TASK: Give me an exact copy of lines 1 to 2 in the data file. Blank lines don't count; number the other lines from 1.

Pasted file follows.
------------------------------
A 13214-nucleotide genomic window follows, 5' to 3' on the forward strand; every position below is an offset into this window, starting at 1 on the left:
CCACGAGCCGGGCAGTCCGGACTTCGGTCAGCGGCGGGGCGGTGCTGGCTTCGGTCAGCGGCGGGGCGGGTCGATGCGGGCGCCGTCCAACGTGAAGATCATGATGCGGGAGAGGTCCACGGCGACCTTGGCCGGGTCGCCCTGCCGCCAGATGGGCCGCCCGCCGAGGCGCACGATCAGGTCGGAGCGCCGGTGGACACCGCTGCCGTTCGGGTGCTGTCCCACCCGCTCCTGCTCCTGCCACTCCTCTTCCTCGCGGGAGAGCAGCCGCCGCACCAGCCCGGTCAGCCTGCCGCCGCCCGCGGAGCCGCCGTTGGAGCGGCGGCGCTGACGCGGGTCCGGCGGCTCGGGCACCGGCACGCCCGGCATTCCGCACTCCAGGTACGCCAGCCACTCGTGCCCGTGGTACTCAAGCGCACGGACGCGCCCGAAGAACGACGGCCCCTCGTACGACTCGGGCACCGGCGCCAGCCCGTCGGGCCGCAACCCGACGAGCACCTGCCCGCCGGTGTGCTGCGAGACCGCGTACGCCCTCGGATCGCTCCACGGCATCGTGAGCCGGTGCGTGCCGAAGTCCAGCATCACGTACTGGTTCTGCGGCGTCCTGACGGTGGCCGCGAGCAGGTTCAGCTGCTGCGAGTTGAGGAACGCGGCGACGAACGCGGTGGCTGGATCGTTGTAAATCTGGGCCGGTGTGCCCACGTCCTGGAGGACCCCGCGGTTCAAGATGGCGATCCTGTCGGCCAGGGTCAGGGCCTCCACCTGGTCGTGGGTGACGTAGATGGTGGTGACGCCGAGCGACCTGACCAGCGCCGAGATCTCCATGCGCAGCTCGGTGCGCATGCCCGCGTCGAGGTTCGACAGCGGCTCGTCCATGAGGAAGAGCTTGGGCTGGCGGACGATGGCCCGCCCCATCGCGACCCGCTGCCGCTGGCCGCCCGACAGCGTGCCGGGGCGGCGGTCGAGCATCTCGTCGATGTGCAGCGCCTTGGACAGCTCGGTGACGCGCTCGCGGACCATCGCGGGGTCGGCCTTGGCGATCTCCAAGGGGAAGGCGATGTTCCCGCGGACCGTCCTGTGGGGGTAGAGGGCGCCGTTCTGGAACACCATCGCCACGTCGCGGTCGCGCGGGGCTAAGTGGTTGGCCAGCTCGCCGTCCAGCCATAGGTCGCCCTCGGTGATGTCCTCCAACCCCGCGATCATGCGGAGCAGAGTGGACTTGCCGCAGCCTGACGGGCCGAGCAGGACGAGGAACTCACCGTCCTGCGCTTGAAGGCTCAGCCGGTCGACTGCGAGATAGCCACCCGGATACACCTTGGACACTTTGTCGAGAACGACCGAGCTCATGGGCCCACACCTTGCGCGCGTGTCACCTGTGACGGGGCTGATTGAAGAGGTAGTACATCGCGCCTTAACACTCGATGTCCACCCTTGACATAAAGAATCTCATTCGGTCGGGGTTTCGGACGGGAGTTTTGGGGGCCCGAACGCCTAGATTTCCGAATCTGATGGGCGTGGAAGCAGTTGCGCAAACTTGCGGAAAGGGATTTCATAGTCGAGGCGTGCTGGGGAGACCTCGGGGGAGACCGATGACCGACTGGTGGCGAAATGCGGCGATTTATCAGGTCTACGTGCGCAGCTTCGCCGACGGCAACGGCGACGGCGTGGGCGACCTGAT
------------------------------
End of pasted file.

A 13214-nucleotide genomic window follows, 5' to 3' on the forward strand; every position below is an offset into this window, starting at 1 on the left:
CCACGAGCCGGGCAGTCCGGACTTCGGTCAGCGGCGGGGCGGTGCTGGCTTCGGTCAGCGGCGGGGCGGGTCGATGCGGGCGCCGTCCAACGTGAAGATCATGATGCGGGAGAGGTCCACGGCGACCTTGGCCGGGTCGCCCTGCCGCCAGATGGGCCGCCCGCCGAGGCGCACGATCAGGTCGGAGCGCCGGTGGACACCGCTGCCGTTCGGGTGCTGTCCCACCCGCTCCTGCTCCTGCCACTCCTCTTCCTCGCGGGAGAGCAGCCGCCGCACCAGCCCGGTCAGCCTGCCGCCGCCCGCGGAGCCGCCGTTGGAGCGGCGGCGCTGACGCGGGTCCGGCGGCTCGGGCACCGGCACGCCCGGCATTCCGCACTCCAGGTACGCCAGCCACTCGTGCCCGTGGTACTCAAGCGCACGGACGCGCCCGAAGAACGACGGCCCCTCGTACGACTCGGGCACCGGCGCCAGCCCGTCGGGCCGCAACCCGACGAGCACCTGCCCGCCGGTGTGCTGCGAGACCGCGTACGCCCTCGGATCGCTCCACGGCATCGTGAGCCGGTGCGTGCCGAAGTCCAGCATCACGTACTGGTTCTGCGGCGTCCTGACGGTGGCCGCGAGCAGGTTCAGCTGCTGCGAGTTGAGGAACGCGGCGACGAACGCGGTGGCTGGATCGTTGTAAATCTGGGCCGGTGTGCCCACGTCCTGGAGGACCCCGCGGTTCAAGATGGCGATCCTGTCGGCCAGGGTCAGGGCCTCCACCTGGTCGTGGGTGACGTAGATGGTGGTGACGCCGAGCGACCTGACCAGCGCCGAGATCTCCATGCGCAGCTCGGTGCGCATGCCCGCGTCGAGGTTCGACAGCGGCTCGTCCATGAGGAAGAGCTTGGGCTGGCGGACGATGGCCCGCCCCATCGCGACCCGCTGCCGCTGGCCGCCCGACAGCGTGCCGGGGCGGCGGTCGAGCATCTCGTCGATGTGCAGCGCCTTGGACAGCTCGGTGACGCGCTCGCGGACCATCGCGGGGTCGGCCTTGGCGATCTCCAAGGGGAAGGCGATGTTCCCGCGGACCGTCCTGTGGGGGTAGAGGGCGCCGTTCTGGAACACCATCGCCACGTCGCGGTCGCGCGGGGCTAAGTGGTTGGCCAGCTCGCCGTCCAGCCATAGGTCGCCCTCGGTGATGTCCTCCAACCCCGCGATCATGCGGAGCAGAGTGGACTTGCCGCAGCCTGACGGGCCGAGCAGGACGAGGAACTCACCGTCCTGCGCTTGAAGGCTCAGCCGGTCGACTGCGAGATAGCCACCCGGATACACCTTGGACACTTTGTCGAGAACGACCGAGCTCATGGGCCCACACCTTGCGCGCGTGTCACCTGTGACGGGGCTGATTGAAGAGGTAGTACATCGCGCCTTAACACTCGATGTCCACCCTTGACATAAAGAATCTCATTCGGTCGGGGTTTCGGACGGGAGTTTTGGGGGCCCGAACGCCTAGATTTCCGAATCTGATGGGCGTGGAAGCAGTTGCGCAAACTTGCGGAAAGGGATTTCATAGTCGAGGCGTGCTGGGGAGACCTCGGGGGAGACCGATGACCGACTGGTGGCGAAATGCGGCGATTTATCAGGTCTACGTGCGCAGCTTCGCCGACGGCAACGGCGACGGCGTGGGCGACCTGAT